“It’s not right for a woman to read.  Soon she starts getting ideas and thinking….” Gaston, Beauty and the Beast   Women think so much.  Too much really, because we are ruminating over the SHOULDS, feeling judged, judging ourselves (far too harshly), anticipating a need….frankly, it is exhausting.  At any given moment, you can ask any man, “What are you thinking?”  He will never respond with a worry or any thought in connection with an emotion.  It will be a thought about a mechanical process or about the weather (what is their obsession with the weather?) or a physical process — calculating or building something inside their head.

Logically, we have to be different.  In any relationship, there is never a 50/50 split of duties and responsibilities.  We each have different strengths and weaknesses.  Generally, one partner provides more income.  One partner is responsible for keeping the finances.  One partner vacuums, the other one mows. One partner remembers to send birthday greetings.  So on and so forth.  Each partnership will execute the dance of compromise, deciding who will undertake which duties.  As the partnership evolves and transitions into various stages of growth, the dance changes as well.  It is the responsibility of each partner to clearly state their needs and desires AND they must be willing to compromise or there will be resentment and balance will be lost.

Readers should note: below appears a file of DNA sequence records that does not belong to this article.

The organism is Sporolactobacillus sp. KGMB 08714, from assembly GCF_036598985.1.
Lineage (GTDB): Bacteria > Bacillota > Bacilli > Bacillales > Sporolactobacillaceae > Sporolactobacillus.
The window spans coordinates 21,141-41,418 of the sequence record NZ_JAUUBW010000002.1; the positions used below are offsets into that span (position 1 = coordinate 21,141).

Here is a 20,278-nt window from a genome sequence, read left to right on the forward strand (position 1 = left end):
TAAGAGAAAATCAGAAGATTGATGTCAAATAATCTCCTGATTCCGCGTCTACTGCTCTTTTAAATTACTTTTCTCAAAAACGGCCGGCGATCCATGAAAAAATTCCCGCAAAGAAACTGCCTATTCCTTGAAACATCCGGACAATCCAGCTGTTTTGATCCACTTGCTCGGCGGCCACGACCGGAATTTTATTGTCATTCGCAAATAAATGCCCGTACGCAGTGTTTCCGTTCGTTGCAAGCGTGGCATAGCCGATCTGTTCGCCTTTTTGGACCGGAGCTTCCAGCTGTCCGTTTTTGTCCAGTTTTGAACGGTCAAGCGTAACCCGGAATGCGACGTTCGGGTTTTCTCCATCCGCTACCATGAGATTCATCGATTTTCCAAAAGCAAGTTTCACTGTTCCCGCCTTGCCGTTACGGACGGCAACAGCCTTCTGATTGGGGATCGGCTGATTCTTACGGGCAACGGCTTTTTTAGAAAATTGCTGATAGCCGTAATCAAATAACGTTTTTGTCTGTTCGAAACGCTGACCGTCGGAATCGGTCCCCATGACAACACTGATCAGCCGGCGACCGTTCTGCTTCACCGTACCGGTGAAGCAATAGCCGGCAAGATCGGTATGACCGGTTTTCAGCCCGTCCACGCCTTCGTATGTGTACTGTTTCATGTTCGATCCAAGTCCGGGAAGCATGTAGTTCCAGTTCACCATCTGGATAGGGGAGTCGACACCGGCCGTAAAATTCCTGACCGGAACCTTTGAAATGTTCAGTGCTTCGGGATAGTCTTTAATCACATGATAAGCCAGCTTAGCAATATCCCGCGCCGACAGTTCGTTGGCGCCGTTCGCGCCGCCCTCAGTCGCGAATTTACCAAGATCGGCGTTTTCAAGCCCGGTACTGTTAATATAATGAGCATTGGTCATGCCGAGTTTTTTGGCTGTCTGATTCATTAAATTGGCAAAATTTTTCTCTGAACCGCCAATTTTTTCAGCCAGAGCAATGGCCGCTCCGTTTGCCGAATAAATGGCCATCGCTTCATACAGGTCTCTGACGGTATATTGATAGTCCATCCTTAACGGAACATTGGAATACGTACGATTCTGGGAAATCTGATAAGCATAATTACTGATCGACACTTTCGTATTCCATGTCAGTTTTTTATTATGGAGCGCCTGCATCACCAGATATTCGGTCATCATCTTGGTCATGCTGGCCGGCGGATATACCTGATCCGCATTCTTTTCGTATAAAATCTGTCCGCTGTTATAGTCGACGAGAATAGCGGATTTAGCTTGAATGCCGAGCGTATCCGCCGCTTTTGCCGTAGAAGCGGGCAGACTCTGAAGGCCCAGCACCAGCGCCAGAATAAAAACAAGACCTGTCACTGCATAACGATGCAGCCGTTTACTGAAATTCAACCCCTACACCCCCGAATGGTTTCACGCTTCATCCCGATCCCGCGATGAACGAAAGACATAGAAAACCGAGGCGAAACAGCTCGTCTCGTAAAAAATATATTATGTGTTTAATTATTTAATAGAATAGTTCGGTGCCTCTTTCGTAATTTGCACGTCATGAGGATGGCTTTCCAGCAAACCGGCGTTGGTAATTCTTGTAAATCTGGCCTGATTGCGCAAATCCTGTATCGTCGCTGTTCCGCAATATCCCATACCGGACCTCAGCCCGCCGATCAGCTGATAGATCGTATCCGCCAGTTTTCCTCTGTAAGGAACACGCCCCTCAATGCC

Awareness is key.  It is too easy to fall back into traditional roles — men will pull back and wait to be “told” what to do and women will let them, feeling angry that they still aren’t mindreaders even after all this time….  While there are times that I do wish I could think like a man, cast aside all of this guilt and insecurity; most of the time I am glad that I don’t.  Who would take care of all those little details, feelings, and sustain life as we know it?